I dont know if this is a question but to me it seems wrong that these answers exist.

Take this question Is anything in programming truly evil? . Currently there is 35 answers and i counted about 7 real answers (of what is evil) out of the 35. Thats a lot of answers (28/35) that arent really answers (nor are comments). Something about it feels wrong.

But then again i hate another thread and all of them are serious real answers. I only consider one to be actually correct and cant believe all the upvote in the thread especially the top answer (currently +63) which doesnt even address avoiding the ELSE keyword which can EASILY be done!

Total nonsense -_-

  • 2
    Voting down sounds like the best solution. I often dream of a world where it's grammar itself to forbid the formulation of thoughts I judge stupid. Sadly, I have to live in this one. – cbrandolino Dec 22 '10 at 13:32
  • That 'evil' question is truly sad, and should be closed post-haste. I'm working as hard as I can to get to 3k, so I can close stuff like that again. (and yes one of the answers is mine, but I will have no heartburn if that question gets deleted). – user1842 Dec 22 '10 at 21:43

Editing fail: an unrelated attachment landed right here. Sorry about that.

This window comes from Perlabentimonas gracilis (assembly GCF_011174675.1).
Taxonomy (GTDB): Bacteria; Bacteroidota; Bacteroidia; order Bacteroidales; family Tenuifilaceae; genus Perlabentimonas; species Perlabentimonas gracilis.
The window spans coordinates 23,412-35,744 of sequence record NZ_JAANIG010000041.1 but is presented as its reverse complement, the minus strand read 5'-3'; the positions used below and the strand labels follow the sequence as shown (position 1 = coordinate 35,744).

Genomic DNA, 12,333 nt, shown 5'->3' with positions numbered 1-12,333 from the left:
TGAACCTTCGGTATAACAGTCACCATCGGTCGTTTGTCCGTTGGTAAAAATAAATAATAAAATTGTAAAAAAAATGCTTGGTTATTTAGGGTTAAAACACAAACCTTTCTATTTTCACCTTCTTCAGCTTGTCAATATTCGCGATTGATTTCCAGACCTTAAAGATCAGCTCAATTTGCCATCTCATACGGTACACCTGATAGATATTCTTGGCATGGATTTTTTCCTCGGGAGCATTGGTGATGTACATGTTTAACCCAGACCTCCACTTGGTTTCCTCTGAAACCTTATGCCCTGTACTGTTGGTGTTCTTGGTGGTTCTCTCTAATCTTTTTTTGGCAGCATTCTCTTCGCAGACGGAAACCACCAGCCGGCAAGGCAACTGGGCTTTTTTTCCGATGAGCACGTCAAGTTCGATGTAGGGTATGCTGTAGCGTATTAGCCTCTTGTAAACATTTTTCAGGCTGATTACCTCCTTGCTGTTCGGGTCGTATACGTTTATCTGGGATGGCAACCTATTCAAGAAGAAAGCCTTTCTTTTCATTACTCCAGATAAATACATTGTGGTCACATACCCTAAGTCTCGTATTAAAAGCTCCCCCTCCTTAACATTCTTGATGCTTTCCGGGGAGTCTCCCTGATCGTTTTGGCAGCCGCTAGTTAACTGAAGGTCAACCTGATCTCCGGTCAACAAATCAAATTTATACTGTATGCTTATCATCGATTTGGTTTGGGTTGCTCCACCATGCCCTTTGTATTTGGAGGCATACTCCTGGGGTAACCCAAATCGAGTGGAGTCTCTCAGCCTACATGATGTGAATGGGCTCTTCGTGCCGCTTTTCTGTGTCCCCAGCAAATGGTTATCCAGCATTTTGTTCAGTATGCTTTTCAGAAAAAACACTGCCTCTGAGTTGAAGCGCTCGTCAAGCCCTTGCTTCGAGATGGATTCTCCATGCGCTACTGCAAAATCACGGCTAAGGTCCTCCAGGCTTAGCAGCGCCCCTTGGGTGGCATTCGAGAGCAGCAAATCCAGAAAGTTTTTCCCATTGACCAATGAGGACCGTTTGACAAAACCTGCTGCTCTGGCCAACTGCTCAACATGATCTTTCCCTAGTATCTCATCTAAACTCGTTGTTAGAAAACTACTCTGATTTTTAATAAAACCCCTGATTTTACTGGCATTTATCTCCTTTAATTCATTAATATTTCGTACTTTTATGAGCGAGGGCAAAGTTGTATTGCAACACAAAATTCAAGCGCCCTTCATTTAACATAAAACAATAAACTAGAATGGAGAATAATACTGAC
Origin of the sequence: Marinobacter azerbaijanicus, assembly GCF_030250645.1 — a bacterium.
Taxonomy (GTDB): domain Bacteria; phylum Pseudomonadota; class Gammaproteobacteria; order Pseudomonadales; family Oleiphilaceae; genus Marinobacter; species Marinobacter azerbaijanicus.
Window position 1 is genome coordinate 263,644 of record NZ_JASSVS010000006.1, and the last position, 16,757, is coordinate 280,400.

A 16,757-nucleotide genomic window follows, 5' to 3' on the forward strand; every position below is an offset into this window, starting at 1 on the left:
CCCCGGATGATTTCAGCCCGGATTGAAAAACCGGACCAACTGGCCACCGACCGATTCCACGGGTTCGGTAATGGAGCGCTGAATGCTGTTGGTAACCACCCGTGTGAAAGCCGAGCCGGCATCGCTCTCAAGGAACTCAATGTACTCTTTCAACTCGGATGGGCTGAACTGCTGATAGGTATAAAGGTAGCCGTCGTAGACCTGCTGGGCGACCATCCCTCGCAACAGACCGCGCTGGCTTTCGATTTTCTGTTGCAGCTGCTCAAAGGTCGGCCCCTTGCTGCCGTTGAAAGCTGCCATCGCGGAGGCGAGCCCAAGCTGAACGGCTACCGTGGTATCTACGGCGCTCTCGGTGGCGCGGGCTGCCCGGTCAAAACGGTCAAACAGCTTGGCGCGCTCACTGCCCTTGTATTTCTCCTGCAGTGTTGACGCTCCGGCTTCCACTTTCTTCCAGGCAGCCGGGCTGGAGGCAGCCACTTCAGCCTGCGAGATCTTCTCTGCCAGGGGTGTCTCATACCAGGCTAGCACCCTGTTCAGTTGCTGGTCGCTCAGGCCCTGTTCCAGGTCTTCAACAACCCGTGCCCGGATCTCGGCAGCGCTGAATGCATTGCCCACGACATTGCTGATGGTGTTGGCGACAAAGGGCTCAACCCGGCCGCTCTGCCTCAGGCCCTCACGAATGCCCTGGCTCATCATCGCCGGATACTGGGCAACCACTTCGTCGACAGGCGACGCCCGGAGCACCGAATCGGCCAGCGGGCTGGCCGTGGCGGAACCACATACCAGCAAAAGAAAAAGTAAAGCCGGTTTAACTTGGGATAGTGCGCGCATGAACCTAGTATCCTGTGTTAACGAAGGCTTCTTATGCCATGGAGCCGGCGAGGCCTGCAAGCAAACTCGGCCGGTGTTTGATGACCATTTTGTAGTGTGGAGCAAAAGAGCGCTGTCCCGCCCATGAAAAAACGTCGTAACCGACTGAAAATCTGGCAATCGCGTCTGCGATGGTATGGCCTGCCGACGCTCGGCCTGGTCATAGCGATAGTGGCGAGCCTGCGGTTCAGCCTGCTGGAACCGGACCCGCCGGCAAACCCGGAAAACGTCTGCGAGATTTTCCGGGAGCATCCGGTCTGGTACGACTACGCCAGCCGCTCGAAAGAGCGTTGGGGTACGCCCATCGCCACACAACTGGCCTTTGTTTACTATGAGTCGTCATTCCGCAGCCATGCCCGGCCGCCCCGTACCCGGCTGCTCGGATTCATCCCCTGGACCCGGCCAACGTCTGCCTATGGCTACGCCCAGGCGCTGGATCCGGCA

• 2
    @Lance: considering that your beef with the answers to that question appears to be born of a rather severe misinterpretation of the asker's intention, and further considering that the asker returned and edited his question to clarify what he was asking, I'm not sure why you don't just delete your answer and move on. I hate to accuse you of trolling, but find it hard to believe that you would be unfamiliar with the common tongue-in-cheek usage of adjectives like "evil" and "considered harmful" among programmers. – Shog9 Dec 22 '10 at 22:09
  • @Mr. CRT, I'm glad you pointed out that he edited it after my answer. – user1842 Dec 22 '10 at 22:12
  • 1
    @Lance your proclivity to offer criticism and then write joke answers should be considered harmful. Doing so is probably more effective than even closing a question. It's also more cowardly and games the system. – Peter Turner Dec 23 '10 at 14:14
  • 2
    The Evil question (which I asked) was in part meant as a retort to the is X evil, is Y evil questions of which there were a few springing up. I agree, there were a lot of poor answers but as people say, vote them down. If you think the question is out and out bad vote it down and / or leave a comment, ideally suggesting an improvement which might encourage better answers. – Jon Hopkins Dec 23 '10 at 16:49